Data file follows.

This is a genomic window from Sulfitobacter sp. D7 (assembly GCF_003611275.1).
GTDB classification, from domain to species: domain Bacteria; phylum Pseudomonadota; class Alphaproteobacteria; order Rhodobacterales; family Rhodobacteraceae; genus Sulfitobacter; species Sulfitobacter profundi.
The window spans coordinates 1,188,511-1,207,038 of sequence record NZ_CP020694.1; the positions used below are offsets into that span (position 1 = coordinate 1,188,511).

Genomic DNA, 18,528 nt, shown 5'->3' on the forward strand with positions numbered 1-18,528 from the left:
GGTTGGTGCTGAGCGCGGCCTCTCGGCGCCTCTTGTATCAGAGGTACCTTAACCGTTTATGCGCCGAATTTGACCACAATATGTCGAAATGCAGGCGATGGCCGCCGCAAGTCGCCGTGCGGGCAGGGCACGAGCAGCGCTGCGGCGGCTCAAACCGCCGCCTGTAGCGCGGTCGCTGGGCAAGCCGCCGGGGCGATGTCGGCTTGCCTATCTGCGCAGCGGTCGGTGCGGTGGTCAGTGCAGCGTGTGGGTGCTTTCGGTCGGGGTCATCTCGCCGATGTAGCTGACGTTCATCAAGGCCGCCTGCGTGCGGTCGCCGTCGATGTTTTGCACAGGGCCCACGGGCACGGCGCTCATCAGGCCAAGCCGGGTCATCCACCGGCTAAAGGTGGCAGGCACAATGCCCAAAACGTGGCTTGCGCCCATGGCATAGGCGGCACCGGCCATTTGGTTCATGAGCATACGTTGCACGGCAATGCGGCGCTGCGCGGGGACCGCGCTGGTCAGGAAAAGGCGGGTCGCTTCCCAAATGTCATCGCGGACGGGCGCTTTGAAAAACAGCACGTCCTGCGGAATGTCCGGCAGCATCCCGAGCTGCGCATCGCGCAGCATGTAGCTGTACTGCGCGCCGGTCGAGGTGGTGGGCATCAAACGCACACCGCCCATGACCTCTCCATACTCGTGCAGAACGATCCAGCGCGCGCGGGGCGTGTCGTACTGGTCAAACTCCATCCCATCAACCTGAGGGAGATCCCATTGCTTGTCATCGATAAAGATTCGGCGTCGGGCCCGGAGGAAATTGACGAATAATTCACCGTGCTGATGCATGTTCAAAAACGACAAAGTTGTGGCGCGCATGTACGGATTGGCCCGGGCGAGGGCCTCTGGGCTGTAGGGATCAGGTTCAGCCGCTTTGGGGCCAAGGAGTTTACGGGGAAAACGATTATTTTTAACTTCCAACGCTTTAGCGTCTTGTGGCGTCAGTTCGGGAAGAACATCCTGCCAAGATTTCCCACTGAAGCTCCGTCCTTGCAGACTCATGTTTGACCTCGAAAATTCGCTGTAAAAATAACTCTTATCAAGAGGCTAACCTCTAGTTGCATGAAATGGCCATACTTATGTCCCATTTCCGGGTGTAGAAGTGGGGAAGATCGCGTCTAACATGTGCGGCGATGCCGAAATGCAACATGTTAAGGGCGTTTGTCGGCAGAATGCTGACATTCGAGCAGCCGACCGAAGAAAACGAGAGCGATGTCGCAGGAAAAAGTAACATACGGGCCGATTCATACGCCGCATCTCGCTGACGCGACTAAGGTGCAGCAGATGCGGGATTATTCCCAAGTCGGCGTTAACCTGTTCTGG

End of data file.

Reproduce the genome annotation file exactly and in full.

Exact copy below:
This is a genomic window from Sulfitobacter sp. D7 (assembly GCF_003611275.1).
GTDB classification, from domain to species: domain Bacteria; phylum Pseudomonadota; class Alphaproteobacteria; order Rhodobacterales; family Rhodobacteraceae; genus Sulfitobacter; species Sulfitobacter profundi.
The window spans coordinates 1,188,511-1,207,038 of sequence record NZ_CP020694.1; the positions used below are offsets into that span (position 1 = coordinate 1,188,511).

Genomic DNA, 18,528 nt, shown 5'->3' on the forward strand with positions numbered 1-18,528 from the left:
GGTTGGTGCTGAGCGCGGCCTCTCGGCGCCTCTTGTATCAGAGGTACCTTAACCGTTTATGCGCCGAATTTGACCACAATATGTCGAAATGCAGGCGATGGCCGCCGCAAGTCGCCGTGCGGGCAGGGCACGAGCAGCGCTGCGGCGGCTCAAACCGCCGCCTGTAGCGCGGTCGCTGGGCAAGCCGCCGGGGCGATGTCGGCTTGCCTATCTGCGCAGCGGTCGGTGCGGTGGTCAGTGCAGCGTGTGGGTGCTTTCGGTCGGGGTCATCTCGCCGATGTAGCTGACGTTCATCAAGGCCGCCTGCGTGCGGTCGCCGTCGATGTTTTGCACAGGGCCCACGGGCACGGCGCTCATCAGGCCAAGCCGGGTCATCCACCGGCTAAAGGTGGCAGGCACAATGCCCAAAACGTGGCTTGCGCCCATGGCATAGGCGGCACCGGCCATTTGGTTCATGAGCATACGTTGCACGGCAATGCGGCGCTGCGCGGGGACCGCGCTGGTCAGGAAAAGGCGGGTCGCTTCCCAAATGTCATCGCGGACGGGCGCTTTGAAAAACAGCACGTCCTGCGGAATGTCCGGCAGCATCCCGAGCTGCGCATCGCGCAGCATGTAGCTGTACTGCGCGCCGGTCGAGGTGGTGGGCATCAAACGCACACCGCCCATGACCTCTCCATACTCGTGCAGAACGATCCAGCGCGCGCGGGGCGTGTCGTACTGGTCAAACTCCATCCCATCAACCTGAGGGAGATCCCATTGCTTGTCATCGATAAAGATTCGGCGTCGGGCCCGGAGGAAATTGACGAATAATTCACCGTGCTGATGCATGTTCAAAAACGACAAAGTTGTGGCGCGCATGTACGGATTGGCCCGGGCGAGGGCCTCTGGGCTGTAGGGATCAGGTTCAGCCGCTTTGGGGCCAAGGAGTTTACGGGGAAAACGATTATTTTTAACTTCCAACGCTTTAGCGTCTTGTGGCGTCAGTTCGGGAAGAACATCCTGCCAAGATTTCCCACTGAAGCTCCGTCCTTGCAGACTCATGTTTGACCTCGAAAATTCGCTGTAAAAATAACTCTTATCAAGAGGCTAACCTCTAGTTGCATGAAATGGCCATACTTATGTCCCATTTCCGGGTGTAGAAGTGGGGAAGATCGCGTCTAACATGTGCGGCGATGCCGAAATGCAACATGTTAAGGGCGTTTGTCGGCAGAATGCTGACATTCGAGCAGCCGACCGAAGAAAACGAGAGCGATGTCGCAGGAAAAAGTAACATACGGGCCGATTCATACGCCGCATCTCGCTGACGCGACTAAGGTGCAGCAGATGCGGGATTATTCCCAAGTCGGCGTTAACCTGTTCTGG